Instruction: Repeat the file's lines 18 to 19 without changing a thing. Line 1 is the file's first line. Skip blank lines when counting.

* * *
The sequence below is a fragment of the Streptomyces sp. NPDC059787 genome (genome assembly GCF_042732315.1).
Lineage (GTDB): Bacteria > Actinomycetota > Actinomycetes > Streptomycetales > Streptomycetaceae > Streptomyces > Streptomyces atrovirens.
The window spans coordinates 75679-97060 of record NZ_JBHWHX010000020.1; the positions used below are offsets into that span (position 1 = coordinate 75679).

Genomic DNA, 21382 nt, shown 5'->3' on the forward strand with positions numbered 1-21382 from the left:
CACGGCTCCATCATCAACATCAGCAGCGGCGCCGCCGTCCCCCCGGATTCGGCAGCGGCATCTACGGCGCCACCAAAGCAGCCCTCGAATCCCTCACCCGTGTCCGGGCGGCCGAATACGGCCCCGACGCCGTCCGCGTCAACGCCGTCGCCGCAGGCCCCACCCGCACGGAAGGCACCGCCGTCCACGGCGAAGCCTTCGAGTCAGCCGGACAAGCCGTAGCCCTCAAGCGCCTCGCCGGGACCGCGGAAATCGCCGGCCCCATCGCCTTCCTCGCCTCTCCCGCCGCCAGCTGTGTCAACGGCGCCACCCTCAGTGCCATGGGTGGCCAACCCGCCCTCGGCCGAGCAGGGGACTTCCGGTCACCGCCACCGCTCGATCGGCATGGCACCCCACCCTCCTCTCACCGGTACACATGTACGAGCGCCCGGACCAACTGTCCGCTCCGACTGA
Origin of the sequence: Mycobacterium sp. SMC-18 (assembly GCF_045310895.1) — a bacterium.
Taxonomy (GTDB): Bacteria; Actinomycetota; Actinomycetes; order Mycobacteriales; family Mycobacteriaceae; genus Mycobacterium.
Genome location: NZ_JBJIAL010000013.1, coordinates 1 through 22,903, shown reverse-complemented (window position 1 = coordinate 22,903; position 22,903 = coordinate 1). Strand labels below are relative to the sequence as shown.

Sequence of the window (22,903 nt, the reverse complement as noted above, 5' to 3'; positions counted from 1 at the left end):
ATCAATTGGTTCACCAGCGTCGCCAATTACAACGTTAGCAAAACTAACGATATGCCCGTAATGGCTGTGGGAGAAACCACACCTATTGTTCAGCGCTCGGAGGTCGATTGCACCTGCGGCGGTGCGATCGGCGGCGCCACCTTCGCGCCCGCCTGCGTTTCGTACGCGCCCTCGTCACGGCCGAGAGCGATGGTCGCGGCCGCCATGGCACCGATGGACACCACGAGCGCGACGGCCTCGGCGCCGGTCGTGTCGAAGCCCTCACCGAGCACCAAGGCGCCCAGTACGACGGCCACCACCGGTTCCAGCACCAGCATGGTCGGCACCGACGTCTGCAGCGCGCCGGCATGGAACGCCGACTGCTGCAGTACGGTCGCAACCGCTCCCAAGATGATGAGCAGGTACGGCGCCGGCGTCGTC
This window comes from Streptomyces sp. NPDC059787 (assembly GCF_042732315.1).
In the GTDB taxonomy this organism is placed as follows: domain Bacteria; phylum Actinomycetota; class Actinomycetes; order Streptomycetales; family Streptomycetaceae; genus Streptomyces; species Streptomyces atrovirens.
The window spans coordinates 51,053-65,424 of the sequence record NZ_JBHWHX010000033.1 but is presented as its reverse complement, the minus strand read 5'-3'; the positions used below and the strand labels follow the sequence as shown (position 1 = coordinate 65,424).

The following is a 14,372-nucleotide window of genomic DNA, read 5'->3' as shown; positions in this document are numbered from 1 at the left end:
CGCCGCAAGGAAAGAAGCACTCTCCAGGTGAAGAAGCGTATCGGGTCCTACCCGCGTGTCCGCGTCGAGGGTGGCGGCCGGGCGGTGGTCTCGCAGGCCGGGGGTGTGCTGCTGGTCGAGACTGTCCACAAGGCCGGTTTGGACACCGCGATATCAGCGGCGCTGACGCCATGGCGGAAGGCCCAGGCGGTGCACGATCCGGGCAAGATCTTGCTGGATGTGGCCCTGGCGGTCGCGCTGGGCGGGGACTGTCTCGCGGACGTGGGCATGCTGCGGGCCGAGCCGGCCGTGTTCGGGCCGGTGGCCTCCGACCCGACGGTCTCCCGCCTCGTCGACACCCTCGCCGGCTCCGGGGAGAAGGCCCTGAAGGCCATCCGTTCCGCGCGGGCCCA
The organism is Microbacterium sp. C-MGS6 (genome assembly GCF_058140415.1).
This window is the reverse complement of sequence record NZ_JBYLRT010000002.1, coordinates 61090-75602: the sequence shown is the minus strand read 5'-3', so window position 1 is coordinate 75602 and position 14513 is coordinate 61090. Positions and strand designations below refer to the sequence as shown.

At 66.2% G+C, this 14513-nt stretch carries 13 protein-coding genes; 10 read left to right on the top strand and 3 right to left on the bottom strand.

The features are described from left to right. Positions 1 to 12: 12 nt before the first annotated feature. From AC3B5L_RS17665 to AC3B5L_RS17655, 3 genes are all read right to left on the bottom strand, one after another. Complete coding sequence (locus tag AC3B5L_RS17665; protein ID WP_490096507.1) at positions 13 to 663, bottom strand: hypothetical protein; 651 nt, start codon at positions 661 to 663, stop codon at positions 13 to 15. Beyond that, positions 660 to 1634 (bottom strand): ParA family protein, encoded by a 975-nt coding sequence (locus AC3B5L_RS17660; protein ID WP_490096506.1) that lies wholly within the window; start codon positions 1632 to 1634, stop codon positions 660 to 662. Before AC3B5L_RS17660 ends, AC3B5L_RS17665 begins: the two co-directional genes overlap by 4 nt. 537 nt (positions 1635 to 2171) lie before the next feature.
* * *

At 66.2% G+C, this 14513-nt stretch carries 13 protein-coding genes; 10 read left to right on the top strand and 3 right to left on the bottom strand.

The features are described from left to right. Positions 1 to 12: 12 nt before the first annotated feature. From AC3B5L_RS17665 to AC3B5L_RS17655, 3 genes are all read right to left on the bottom strand, one after another. Complete coding sequence (locus tag AC3B5L_RS17665; protein ID WP_490096507.1) at positions 13 to 663, bottom strand: hypothetical protein; 651 nt, start codon at positions 661 to 663, stop codon at positions 13 to 15. Beyond that, positions 660 to 1634 (bottom strand): ParA family protein, encoded by a 975-nt coding sequence (locus AC3B5L_RS17660; protein ID WP_490096506.1) that lies wholly within the window; start codon positions 1632 to 1634, stop codon positions 660 to 662. Before AC3B5L_RS17660 ends, AC3B5L_RS17665 begins: the two co-directional genes overlap by 4 nt. 537 nt (positions 1635 to 2171) lie before the next feature.